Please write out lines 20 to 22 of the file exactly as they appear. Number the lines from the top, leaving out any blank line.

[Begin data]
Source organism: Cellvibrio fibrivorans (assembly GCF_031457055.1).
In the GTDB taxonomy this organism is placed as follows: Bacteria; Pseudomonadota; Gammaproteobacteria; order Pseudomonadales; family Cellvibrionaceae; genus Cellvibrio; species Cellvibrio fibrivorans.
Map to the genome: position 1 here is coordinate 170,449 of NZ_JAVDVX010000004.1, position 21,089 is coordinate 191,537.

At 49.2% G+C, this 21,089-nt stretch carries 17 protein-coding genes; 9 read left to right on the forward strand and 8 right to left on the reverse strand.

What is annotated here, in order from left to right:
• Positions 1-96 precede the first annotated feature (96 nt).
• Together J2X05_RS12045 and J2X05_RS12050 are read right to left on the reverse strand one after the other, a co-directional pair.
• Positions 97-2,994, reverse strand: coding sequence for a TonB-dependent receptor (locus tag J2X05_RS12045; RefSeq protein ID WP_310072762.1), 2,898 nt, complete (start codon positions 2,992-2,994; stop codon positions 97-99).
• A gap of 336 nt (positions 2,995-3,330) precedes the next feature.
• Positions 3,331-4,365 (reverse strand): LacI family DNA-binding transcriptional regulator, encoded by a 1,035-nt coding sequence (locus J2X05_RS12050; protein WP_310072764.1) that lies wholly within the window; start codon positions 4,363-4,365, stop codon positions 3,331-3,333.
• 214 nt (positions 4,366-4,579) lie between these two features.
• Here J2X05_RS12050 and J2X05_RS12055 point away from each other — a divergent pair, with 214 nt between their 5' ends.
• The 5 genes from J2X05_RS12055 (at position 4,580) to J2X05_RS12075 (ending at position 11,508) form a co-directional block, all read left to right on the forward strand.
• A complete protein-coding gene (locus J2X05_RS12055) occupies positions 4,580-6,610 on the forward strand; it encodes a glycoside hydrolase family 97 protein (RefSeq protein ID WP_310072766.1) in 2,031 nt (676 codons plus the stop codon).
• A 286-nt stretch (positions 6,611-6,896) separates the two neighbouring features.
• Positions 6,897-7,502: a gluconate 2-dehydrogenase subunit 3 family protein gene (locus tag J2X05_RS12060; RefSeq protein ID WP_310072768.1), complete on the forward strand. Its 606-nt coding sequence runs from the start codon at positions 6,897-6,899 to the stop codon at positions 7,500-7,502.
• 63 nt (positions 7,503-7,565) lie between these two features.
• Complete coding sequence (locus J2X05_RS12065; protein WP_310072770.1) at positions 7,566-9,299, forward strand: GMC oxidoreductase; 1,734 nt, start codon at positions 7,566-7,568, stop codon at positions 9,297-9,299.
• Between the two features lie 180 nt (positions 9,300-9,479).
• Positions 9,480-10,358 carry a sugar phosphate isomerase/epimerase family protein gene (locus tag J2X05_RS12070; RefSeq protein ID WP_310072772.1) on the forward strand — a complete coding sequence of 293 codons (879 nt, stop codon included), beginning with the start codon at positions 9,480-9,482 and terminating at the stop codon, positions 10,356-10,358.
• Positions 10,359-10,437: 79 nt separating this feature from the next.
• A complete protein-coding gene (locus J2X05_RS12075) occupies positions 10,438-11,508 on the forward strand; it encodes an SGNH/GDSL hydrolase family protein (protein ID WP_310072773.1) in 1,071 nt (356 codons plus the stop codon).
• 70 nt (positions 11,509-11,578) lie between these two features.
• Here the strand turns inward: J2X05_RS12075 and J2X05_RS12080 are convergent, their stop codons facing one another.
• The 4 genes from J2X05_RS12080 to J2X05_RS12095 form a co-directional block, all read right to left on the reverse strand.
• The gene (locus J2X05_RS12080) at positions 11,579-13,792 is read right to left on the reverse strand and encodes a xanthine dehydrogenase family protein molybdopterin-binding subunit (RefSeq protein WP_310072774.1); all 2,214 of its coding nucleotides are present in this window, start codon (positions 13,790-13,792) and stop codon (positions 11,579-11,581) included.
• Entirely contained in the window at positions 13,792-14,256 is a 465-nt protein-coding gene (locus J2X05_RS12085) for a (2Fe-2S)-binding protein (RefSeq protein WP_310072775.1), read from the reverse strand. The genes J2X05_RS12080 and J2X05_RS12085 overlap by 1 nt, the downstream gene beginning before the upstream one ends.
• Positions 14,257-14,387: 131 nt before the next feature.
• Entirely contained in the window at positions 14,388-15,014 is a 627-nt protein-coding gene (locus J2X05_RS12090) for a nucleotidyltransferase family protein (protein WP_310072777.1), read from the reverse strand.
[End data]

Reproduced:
• Positions 9,480-10,358 carry a sugar phosphate isomerase/epimerase family protein gene (locus tag J2X05_RS12070; RefSeq protein ID WP_310072772.1) on the forward strand — a complete coding sequence of 293 codons (879 nt, stop codon included), beginning with the start codon at positions 9,480-9,482 and terminating at the stop codon, positions 10,356-10,358.
• Positions 10,359-10,437: 79 nt separating this feature from the next.
• A complete protein-coding gene (locus J2X05_RS12075) occupies positions 10,438-11,508 on the forward strand; it encodes an SGNH/GDSL hydrolase family protein (protein ID WP_310072773.1) in 1,071 nt (356 codons plus the stop codon).